"message.timestamp.type": "CreateTime",
    "message.format.version": "2.2-IV1",
    "segment.bytes": "1073741824",
    "unclean.leader.election.enable": "false",
    "max.message.bytes": "1000012",
    "retention.ms": "31536000000",
    "flush.ms": "9223372036854775807",
    "delete.retention.ms": "86400000",
    "leader.replication.throttled.replicas": "",
    "min.insync.replicas": "1",
    "flush.messages": "9223372036854775807",
    "compression.type": "producer",
    "index.interval.bytes": "4096",
    "min.cleanable.dirty.ratio": "0.5"
  },
  "partitions": [
    {
      "partition": 0,
      "leader": 0,
      "replicas": [
        {
          "broker": 0,
          "leader": true,
          "in_sync": true
        }
      ]
    }
  ]
}
Fetched brokers from Kafka:
{
  "brokers": [
    0
  ]
}
Fetched partitions from Kafka:
[
  {
    "partition": 0,
    "leader": 0,
    "replicas": [
      {
        "broker": 0,
        "leader": true,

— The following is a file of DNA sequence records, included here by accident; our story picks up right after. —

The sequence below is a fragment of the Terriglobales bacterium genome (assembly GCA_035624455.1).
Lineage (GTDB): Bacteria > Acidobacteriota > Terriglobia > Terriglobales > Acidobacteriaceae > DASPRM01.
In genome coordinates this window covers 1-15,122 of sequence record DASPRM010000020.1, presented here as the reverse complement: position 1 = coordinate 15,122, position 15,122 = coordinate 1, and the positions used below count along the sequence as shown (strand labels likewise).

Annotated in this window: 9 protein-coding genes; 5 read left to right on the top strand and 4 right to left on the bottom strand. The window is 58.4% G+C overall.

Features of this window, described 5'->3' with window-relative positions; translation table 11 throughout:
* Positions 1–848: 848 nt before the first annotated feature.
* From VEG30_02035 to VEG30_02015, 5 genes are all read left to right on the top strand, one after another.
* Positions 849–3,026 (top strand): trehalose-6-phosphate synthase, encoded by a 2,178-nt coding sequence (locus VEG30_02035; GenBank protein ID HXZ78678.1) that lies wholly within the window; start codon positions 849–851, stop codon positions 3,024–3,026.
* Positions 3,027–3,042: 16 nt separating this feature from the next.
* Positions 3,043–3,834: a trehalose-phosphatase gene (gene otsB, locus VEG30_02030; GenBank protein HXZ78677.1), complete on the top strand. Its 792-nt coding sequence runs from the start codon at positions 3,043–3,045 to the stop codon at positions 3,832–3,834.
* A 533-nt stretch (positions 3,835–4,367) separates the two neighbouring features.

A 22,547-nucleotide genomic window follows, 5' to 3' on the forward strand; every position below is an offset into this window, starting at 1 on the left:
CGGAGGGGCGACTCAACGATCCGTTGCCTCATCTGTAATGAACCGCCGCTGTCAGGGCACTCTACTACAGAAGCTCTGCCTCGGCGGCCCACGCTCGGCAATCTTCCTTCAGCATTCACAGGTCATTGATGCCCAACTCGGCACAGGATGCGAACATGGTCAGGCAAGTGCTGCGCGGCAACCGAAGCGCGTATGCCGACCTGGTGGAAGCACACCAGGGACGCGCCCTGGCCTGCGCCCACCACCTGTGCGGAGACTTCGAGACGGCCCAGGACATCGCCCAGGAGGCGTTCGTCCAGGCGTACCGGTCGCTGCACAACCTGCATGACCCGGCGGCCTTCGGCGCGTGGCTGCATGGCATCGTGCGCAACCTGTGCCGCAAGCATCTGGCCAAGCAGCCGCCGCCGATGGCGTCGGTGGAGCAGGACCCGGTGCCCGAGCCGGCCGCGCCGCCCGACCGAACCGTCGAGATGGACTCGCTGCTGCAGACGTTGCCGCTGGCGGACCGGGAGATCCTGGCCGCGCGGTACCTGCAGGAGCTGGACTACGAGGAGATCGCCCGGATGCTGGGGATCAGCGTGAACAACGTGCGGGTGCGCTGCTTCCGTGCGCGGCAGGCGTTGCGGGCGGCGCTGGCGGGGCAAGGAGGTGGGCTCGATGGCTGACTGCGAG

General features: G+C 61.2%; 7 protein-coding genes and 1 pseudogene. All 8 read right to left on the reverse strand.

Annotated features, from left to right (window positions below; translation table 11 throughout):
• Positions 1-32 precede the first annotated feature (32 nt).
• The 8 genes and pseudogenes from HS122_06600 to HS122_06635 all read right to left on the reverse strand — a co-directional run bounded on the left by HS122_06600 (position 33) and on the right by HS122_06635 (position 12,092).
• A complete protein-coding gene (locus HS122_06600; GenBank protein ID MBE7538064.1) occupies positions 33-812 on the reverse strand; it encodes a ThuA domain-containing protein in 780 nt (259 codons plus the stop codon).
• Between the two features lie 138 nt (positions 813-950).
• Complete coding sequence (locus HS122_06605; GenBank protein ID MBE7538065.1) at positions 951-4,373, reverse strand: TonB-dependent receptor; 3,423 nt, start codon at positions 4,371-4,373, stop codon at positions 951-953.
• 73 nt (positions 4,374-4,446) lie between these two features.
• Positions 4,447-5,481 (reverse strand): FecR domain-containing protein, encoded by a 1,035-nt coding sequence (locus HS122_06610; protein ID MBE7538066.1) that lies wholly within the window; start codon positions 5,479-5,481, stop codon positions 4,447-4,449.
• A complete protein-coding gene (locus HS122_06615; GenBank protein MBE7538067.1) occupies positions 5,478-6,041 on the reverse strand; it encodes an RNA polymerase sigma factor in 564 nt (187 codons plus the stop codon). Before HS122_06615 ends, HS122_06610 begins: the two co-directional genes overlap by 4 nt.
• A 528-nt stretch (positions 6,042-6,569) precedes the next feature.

"in_sync": true
      }
    ]
  }
]
(venv) (etl) shravan-producers$

Produce and Consume data using REST Proxy

Here will see first-hand how to produce and consume data with the Kafka REST Proxy. Though REST Proxy is conceptually similar to traditional Kafka clients, we will highlight some of the important differences and considerations.

Producing and Consuming data to REST proxy works largely like traditional Kafka consumers or producer client code. There are some differences though becuase you’re going to be working with a REST API and not a native client. We will review some special considerations for managing consumer groups, avro schemas and content types.

To produce data to a Kafka topic, you simply use the post REST verb to send data to a topic URL ending in the name of the topic. REST proxy allows you to post a list of data to a topic at once so you can send more than one message at a time. The simplest way to send data is by sending binary data with no schema whatsoever. However, sending schemaless data into Kafka is not safe. Beyond binary data, you also publish JSON and AVRO data. Shown below is an example of sending JSON data into Kafka using REST proxy. Notice the Content Type: application/vnd.kafka.json.v2+json for JSON is not just application/json. Kafka is using the vendor specific verb here so that they can add in additional information about how the REST proxy should handle the data that you’re sending it.